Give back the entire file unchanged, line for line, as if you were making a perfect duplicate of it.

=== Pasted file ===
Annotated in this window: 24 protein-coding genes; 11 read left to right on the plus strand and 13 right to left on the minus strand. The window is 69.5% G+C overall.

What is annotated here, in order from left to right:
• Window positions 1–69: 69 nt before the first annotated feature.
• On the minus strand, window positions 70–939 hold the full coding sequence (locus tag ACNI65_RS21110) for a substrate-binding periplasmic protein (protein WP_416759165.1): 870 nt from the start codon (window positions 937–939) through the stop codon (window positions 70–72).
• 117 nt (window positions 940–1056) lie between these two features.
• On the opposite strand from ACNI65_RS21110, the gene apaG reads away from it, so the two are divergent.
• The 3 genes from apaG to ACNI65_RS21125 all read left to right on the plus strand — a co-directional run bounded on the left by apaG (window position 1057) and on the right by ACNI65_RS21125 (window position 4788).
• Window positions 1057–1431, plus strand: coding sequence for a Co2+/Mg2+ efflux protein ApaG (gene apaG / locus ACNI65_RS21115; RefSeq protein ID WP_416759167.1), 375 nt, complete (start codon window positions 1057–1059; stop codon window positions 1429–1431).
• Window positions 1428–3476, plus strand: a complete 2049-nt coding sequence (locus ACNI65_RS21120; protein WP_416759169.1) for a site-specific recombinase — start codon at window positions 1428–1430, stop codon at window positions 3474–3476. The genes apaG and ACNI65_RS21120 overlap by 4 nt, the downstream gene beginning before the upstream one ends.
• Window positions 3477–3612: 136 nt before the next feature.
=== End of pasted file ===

Annotated in this window: 24 protein-coding genes; 11 read left to right on the plus strand and 13 right to left on the minus strand. The window is 69.5% G+C overall.

What is annotated here, in order from left to right:
• Window positions 1–69: 69 nt before the first annotated feature.
• On the minus strand, window positions 70–939 hold the full coding sequence (locus tag ACNI65_RS21110) for a substrate-binding periplasmic protein (protein WP_416759165.1): 870 nt from the start codon (window positions 937–939) through the stop codon (window positions 70–72).
• 117 nt (window positions 940–1056) lie between these two features.
• On the opposite strand from ACNI65_RS21110, the gene apaG reads away from it, so the two are divergent.
• The 3 genes from apaG to ACNI65_RS21125 all read left to right on the plus strand — a co-directional run bounded on the left by apaG (window position 1057) and on the right by ACNI65_RS21125 (window position 4788).
• Window positions 1057–1431, plus strand: coding sequence for a Co2+/Mg2+ efflux protein ApaG (gene apaG / locus ACNI65_RS21115; RefSeq protein ID WP_416759167.1), 375 nt, complete (start codon window positions 1057–1059; stop codon window positions 1429–1431).
• Window positions 1428–3476, plus strand: a complete 2049-nt coding sequence (locus ACNI65_RS21120; protein WP_416759169.1) for a site-specific recombinase — start codon at window positions 1428–1430, stop codon at window positions 3474–3476. The genes apaG and ACNI65_RS21120 overlap by 4 nt, the downstream gene beginning before the upstream one ends.
• Window positions 3477–3612: 136 nt before the next feature.